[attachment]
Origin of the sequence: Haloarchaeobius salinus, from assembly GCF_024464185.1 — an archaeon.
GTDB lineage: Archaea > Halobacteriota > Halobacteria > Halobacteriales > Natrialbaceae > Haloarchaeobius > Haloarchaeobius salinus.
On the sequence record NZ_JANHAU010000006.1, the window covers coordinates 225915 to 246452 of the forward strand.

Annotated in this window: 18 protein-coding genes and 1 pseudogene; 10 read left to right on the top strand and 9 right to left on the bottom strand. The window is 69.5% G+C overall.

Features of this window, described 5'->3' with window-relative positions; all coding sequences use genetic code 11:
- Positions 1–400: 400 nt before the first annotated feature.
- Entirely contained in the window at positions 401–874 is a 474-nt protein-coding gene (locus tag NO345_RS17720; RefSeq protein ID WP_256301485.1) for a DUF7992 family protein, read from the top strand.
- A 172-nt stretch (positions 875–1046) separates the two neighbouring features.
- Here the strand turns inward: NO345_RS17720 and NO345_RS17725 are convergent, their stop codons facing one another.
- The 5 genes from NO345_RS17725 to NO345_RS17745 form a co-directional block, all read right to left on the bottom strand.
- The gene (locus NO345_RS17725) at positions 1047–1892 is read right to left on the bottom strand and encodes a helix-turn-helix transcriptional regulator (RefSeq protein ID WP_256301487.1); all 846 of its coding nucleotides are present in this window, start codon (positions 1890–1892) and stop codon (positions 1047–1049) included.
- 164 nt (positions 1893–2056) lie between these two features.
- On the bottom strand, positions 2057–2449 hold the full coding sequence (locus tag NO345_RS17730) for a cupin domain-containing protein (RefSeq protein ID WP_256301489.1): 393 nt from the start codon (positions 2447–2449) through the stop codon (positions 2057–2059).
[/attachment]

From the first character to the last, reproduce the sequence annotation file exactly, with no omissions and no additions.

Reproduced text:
Origin of the sequence: Haloarchaeobius salinus, from assembly GCF_024464185.1 — an archaeon.
GTDB lineage: Archaea > Halobacteriota > Halobacteria > Halobacteriales > Natrialbaceae > Haloarchaeobius > Haloarchaeobius salinus.
On the sequence record NZ_JANHAU010000006.1, the window covers coordinates 225915 to 246452 of the forward strand.

Annotated in this window: 18 protein-coding genes and 1 pseudogene; 10 read left to right on the top strand and 9 right to left on the bottom strand. The window is 69.5% G+C overall.

Features of this window, described 5'->3' with window-relative positions; all coding sequences use genetic code 11:
- Positions 1–400: 400 nt before the first annotated feature.
- Entirely contained in the window at positions 401–874 is a 474-nt protein-coding gene (locus tag NO345_RS17720; RefSeq protein ID WP_256301485.1) for a DUF7992 family protein, read from the top strand.
- A 172-nt stretch (positions 875–1046) separates the two neighbouring features.
- Here the strand turns inward: NO345_RS17720 and NO345_RS17725 are convergent, their stop codons facing one another.
- The 5 genes from NO345_RS17725 to NO345_RS17745 form a co-directional block, all read right to left on the bottom strand.
- The gene (locus NO345_RS17725) at positions 1047–1892 is read right to left on the bottom strand and encodes a helix-turn-helix transcriptional regulator (RefSeq protein ID WP_256301487.1); all 846 of its coding nucleotides are present in this window, start codon (positions 1890–1892) and stop codon (positions 1047–1049) included.
- 164 nt (positions 1893–2056) lie between these two features.
- On the bottom strand, positions 2057–2449 hold the full coding sequence (locus tag NO345_RS17730) for a cupin domain-containing protein (RefSeq protein ID WP_256301489.1): 393 nt from the start codon (positions 2447–2449) through the stop codon (positions 2057–2059).